Bottom Grubbers

In some cases, dragging lures across bottom is most productive. For this task, so-called football jigs, popular with fresh­water bass anglers, are ideally suited.
This jig style is deadly in salt water and perfect for wobbling across tidal creek and bay bottoms. The head looks like a football — hence the name — and the jig incorporates a wide-gap hook fitted to protrude upward when the lure is at rest or pulled across the bottom. When retrieved, the football jig head pushes along, moving in a side-to-side fashion. This unusual design works well over shells, pebbles, mud and other debris-laden bottom without fouling. Many football-style jigs come with a weed guard, usually a stiff nylon-brush type, which can be cut off if desired.

A close facsimile, D.O.A.’s popular and proven TerrorEyz, features a dumbbell-shaped head, but because it’s hidden inside a special soft-­plastic body, many anglers are ­unaware of the jig-head shape, which waddles over bottom ­extremely well. And thanks to its extra-strong hook, I’ve taken tarpon as big as 100 pounds on the TerrorEyz.

Another favorite bottom thumper is the boxing-glove jig, so named because the head is shaped like a boxing glove, with a blunt and turned-up rounded nose. These jigs slide over rubble and shells with ease. The best ones also have wide-gap hooks — some even circle hooks — which are sure to barb marine fish. Wide-gap hooks also come in handy when fitting jigs with bulky soft-plastic bodies or adding natural baits like crab, shrimp and finger mullet, since there’s plenty of clearance for the exposed hook point to lodge in a fish’s mouth.

Jigs are not magical lures, and jigging isn’t always a fast sport. But with patience and some experimenting, you’ll soon learn to pick out the right jig for every target species and situation, and you’ll develop the rhythm and the touch that enables you to consistently catch fish. When it all comes together, you’ll discover that there is nothing more deadly than a simple ol’ lead head.

Bullet/Arrow

Sink Rate: Fast
Purpose: Deep channels, coastal creeks or rivers; residential canals, inlets or passes with fast-moving water.
Dressing: Bucktail; nylon skirts; soft plastics like slender baitfish bodies, curly tails, shrimp tails or paddletails; live shrimp or thin strip baits.

Round/Ball

Sink Rate: Medium fast
Purpose: On or near the bottom in fast-water spots littered with oysters, rubble, rocks, submerged stumps, roots or pilings.
Dressing: Bucktail; soft plastics like curly tails, paddletails and wider baitfish bodies; live shrimp, small live baitfish, strip baits or bait chunks.

Boxing Glove

Sink Rate: Medium fast
Purpose: On or near the bottom in spots with medium- to slow-moving water, laden with crushed shell, oysters, rubble, rocks, submerged stumps, roots or pilings.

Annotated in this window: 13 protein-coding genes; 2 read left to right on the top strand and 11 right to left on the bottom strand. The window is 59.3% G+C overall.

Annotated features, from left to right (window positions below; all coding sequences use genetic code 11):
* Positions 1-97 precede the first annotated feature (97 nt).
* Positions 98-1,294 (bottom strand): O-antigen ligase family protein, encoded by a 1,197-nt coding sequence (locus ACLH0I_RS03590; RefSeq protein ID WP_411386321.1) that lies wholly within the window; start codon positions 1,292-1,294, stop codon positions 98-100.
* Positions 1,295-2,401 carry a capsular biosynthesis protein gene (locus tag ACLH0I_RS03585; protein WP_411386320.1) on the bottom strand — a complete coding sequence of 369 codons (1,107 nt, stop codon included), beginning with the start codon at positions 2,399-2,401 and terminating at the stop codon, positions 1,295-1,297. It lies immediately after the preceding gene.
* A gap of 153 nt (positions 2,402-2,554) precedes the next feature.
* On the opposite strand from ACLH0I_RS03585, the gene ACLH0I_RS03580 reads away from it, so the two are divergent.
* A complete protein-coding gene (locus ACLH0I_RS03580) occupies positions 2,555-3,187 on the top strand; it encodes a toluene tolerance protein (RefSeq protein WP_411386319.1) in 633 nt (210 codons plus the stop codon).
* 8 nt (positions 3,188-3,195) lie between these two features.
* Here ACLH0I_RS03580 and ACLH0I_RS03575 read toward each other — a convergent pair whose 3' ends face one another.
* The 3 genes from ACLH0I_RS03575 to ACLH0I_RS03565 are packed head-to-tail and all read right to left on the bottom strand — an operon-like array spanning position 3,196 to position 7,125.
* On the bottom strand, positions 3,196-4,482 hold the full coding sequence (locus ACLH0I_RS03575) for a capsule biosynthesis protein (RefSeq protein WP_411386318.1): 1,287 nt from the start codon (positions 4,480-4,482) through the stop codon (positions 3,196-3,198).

Dressing: Bucktail; soft plastics like curly tails, paddletails and wider baitfish bodies; live shrimp, small live baitfish, strip baits or bait chunks.

Football

Sink Rate: Medium
Purpose: Over sand, mud, crushed shell, gravel or rubble bottom, in spots with medium- to slow-moving water, when it’s cold or when slow presentations are desired.
Dressing: Soft plastics like curly tails, bass tubes, shrimp bodies and crab bodies; live shrimp, strip baits or bait chunks.

Stand-Up

Sink Rate: Medium
Purpose: Over sparse grass, sand, mud, crushed shell or gravel, in spots with medium- to slow-moving water, when it’s cold or slow presentations are desired.
Dressing: Soft plastics like curly tails, bass tubes, shrimp bodies and crab bodies; live shrimp, strip baits or bait chunks.

Skimmer

Sink Rate: Slow
Purpose: On or near the bottom in shallow slow-­water spots with sparse grass, sand, mud, crushed shell or gravel.
Dressing: Bucktail; rubber skirts; soft plastics like curly tails, paddletails, shrimp bodies and crab bodies; live shrimp.

Accessorizing Jigs

While bucktail, nylon, Mylar and rubber skirts have their fans, soft plastics are the most popular jig dressings these days. The wide array of shapes, sizes and color schemes enable anglers to customize jigs to mimic the prevailing forage in an area, and provide the desired action or sink rate for a particular circumstance or target species. Veteran anglers carry an assortment of jig heads (different weights, shapes and colors) and soft-plastic bodies — some scented, like those by Gulp!, Exude and Fishbites — to mix and match. Some folks are adamant about using rattling lures, claiming they attract fish. A Texas coast favorite, the Rockport Rattler, gained favor for its effectiveness. Sadly, it’s available only in weights of 3⁄8 ounce and less, but D.O.A. Lures makes glass rattles to insert in soft-plastic bodies and add an enticing clicking to any jig. “They sound like snapping shrimp, and every fish inshore hears that as a dinner bell,” says Capt. Jim Anderson, of Fruit Cove, Florida.

Stealth Mode

Overhanging structure, such as foliage, brush and especially docks, provides a safe haven and productive feeding for a variety of inshore game fish. Skipping your lure into the strike zone is a challenge, but the right jigs offer the upper hand. Round or ball-type jig heads skip best.

Crawl Space

Bottom littered with obstructions and snags offers promising habitat. A stand-up-style jig head, which keeps the hook elevated, allows you to hop the lure over such obstructions with far less chance of hanging up.